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About The daily Astorian. (Astoria, Or.) 1961-current | View Entire Issue (Nov. 9, 2017)
4 // COASTWEEKEND.COM
Visual arts, literature,
theater, music & more
When all the pieces come together
Kai Raden, mosaic artist and
teacher, opens Creations Studio
and Gallery in Astoria
needed to get out of the house and live again.”
A recent widow, Horvath showed up at her
doorstep at the Art Loft for her ﬁ rst class and
fell in love with it. “I went to a second and then
third class, and then just started hanging out,”
Raden herself ﬁ rst discovered mosaic art
for similar reasons back in Arkansas. During a
difﬁ cult time, a friend she was commiserating
with told Raden about a “new studio in town
that lets you break things.”
“I thought, ‘I need that!’” Raden remem-
bered. She took to the art form immediately and
became fast friends with the owner.
“When I was having a bad day, she would
just stack up a bunch of tiles for me, give me a
hammer and let me go. I’d just sit over in the
corner and bash tile,” Raden said with a laugh.
Pomeroy-Crockett said Raden is a “very
helpful, patient, encouraging and supportive
teacher,” and when she worked with students at
Knappa High School, “the results were spectac-
By HEATHER DOUGLAS
FOR COAST WEEKEND
our years ago, mosaic artist Kai Raden
suffered a panic attack while contem-
plating her decision to move across the
country from Arkansas to Astoria. Her best
friend suggested she write down the answer to a
simple question on a piece of paper: Where do
you see yourself in a year?
She wrote down her goal — and then
promptly forgot about it.
Last month, Raden, who also teaches the art
of mosaic, held the grand opening of her new
Astoria studio, Creations Studio and Gallery
(1390 Duane St.), where people can show up
and learn to make mosaics themselves.
After the opening, Raden unexpectedly
found that piece of paper with the goal written
on it: to live and work in Astoria as a full-time
artist, and to open her own studio.
Raden’s ﬁ rst stop in the Paciﬁ c Northwest,
however, was Portland, where she met her
ﬁ ancée, Eric Coburn. But when the big city
became too expensive, the couple moved to
The decision seemed like a natural one. Ra-
den had explored Astoria while visiting a friend
who lived on the Long Beach Peninsula.
“She took me to all the galleries in Cannon
Beach and Seaside. On the way back, we drove
through Astoria,” Raden said. “I thought, ‘This
is the most amazing, cute, cool, quaint, funky
little town.’ I love Astoria. I’ve always wanted
to be in a small community where everybody
waves to each other in the morning.”
A forgiving art form
Permission to break things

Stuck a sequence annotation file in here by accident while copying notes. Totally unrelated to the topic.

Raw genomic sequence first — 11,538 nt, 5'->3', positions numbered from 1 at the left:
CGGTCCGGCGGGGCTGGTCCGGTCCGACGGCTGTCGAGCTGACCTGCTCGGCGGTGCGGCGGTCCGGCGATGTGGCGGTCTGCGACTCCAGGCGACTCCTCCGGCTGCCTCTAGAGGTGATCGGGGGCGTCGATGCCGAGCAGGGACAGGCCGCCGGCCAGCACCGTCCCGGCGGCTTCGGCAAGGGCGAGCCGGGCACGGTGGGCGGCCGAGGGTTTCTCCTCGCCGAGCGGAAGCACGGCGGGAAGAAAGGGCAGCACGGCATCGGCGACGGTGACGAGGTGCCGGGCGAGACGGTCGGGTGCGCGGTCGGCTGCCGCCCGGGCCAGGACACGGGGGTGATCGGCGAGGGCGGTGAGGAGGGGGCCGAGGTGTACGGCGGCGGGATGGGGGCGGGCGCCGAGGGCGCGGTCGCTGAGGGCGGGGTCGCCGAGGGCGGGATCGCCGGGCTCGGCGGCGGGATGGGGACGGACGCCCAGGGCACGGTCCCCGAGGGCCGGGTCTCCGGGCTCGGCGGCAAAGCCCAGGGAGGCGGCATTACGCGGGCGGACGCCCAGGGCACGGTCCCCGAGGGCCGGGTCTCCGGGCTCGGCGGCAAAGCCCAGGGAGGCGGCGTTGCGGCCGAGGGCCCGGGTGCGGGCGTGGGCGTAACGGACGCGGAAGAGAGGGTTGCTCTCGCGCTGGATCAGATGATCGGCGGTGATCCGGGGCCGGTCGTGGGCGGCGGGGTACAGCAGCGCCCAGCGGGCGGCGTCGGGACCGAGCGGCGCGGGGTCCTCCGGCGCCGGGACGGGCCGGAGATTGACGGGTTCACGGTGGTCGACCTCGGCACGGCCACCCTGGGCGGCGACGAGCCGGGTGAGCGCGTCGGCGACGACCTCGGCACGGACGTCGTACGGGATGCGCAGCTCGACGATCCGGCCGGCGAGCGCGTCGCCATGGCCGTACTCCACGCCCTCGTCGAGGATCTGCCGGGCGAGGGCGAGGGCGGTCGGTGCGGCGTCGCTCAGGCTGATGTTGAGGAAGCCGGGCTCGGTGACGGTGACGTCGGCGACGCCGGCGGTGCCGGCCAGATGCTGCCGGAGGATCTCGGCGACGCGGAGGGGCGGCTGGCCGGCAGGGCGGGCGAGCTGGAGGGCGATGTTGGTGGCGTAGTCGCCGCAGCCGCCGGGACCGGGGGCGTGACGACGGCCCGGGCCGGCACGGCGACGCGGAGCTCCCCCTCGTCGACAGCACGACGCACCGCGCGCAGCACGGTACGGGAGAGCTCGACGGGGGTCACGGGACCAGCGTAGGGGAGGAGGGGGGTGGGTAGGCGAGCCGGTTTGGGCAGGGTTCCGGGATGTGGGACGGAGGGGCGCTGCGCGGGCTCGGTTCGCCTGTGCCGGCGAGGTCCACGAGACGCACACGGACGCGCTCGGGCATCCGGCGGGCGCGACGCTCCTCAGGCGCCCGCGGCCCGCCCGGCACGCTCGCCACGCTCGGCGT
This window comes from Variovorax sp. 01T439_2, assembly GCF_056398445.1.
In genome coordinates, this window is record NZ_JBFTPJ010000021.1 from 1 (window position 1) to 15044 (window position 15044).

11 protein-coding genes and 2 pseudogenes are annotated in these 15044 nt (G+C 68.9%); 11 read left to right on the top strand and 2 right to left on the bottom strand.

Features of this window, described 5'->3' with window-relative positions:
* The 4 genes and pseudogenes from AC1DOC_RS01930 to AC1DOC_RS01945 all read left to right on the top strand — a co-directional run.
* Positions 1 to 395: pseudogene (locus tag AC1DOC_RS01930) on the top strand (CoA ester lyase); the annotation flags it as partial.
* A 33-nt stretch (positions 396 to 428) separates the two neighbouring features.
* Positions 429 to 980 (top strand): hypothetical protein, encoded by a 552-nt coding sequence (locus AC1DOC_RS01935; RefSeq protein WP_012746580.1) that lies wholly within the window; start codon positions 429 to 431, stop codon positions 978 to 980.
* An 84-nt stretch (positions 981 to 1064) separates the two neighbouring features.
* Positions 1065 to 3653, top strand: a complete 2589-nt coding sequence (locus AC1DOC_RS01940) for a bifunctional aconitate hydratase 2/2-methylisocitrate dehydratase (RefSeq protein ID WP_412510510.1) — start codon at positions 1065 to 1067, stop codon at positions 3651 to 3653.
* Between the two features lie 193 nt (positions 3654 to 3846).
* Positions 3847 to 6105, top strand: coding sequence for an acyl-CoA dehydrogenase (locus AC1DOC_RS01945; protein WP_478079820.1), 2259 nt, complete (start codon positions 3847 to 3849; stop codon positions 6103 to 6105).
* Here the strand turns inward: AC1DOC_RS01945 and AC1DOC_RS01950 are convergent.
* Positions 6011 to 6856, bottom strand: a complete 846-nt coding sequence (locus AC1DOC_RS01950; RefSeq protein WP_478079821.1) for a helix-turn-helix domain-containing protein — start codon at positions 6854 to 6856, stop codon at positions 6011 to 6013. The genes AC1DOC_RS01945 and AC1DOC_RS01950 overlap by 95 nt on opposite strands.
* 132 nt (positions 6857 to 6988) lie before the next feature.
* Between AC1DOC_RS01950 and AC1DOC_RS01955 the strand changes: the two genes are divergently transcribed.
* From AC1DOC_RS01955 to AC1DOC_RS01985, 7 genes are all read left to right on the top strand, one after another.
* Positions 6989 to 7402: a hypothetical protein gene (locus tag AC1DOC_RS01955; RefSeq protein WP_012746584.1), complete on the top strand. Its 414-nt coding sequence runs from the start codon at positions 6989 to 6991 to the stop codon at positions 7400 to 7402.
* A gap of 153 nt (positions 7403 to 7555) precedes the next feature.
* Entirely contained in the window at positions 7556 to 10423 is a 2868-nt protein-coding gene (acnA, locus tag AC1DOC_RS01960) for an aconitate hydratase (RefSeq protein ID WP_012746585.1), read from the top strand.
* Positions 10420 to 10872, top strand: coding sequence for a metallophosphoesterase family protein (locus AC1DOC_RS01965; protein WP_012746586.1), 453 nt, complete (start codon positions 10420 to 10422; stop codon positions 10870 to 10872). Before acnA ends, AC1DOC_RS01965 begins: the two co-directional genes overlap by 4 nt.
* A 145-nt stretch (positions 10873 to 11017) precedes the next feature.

Once in Astoria, Raden began her quest to
ﬁ nd a studio and an opportunity to share her
love of mosaic art.
The Art Loft, co-owned by Jeannette Davis
and Jo Pomeroy-Crockett, helped Raden get her
start as a local art teacher.
“I kind of feel like they nurtured me along,”
Raden said. “I was a baby bird in the nest when
I ﬁ rst started — and now I’ve launched.”
Debbie Horvath, one of Raden’s ﬁ rst stu-
dents, found her classes on Facebook.
“I did it for mental therapy,” Horvath said. “I
HEATHER DOUGLAS PHOTO
ABOVE: Kai Raden, a mosaic artist, shows oﬀ one of her pieces in her new Astoria studio,
Creations Studio & Gallery
COLIN MURPHEY PHOTO
TOP: One of Kai Raden’s mosaic pieces hangs in the window of Creations Studio and
Gallery in downtown Astoria.
After outgrowing her space at The Art Loft,
Raden wanted to create something different
than what she had been doing before.
At Creations Studio and Gallery, she has
created a workshop environment instead of
scheduled classes — anytime she’s there and
the doors are open, it’s class time.
So, for people who have perhaps an hour
one day, then ﬁ ve another day, they can work it
into their schedule.
In addition, Raden has the tools — glass,
buttons, shells, beads — and instructions, and
she works with patrons one-on-one. “It’s very
casual and laid back,” she said.
Raden does have a few rules: No politics or
negativity walks through the door; only positive
energy is allowed.
She extends this mindset to everyday aspects
of running a new business, down to her walk to
work every morning.
“I wave to other shop owners on my route
every morning,” she said. “It’s a dream come
Raden has words for people who claim they
don’t have an artistic side.
“That whole ‘I’m not artistic’ thing doesn’t
really apply. Mosaic is a very forgiving art
form,” she said. “Bring your imagination and
your creativity. I’ll teach you how to do the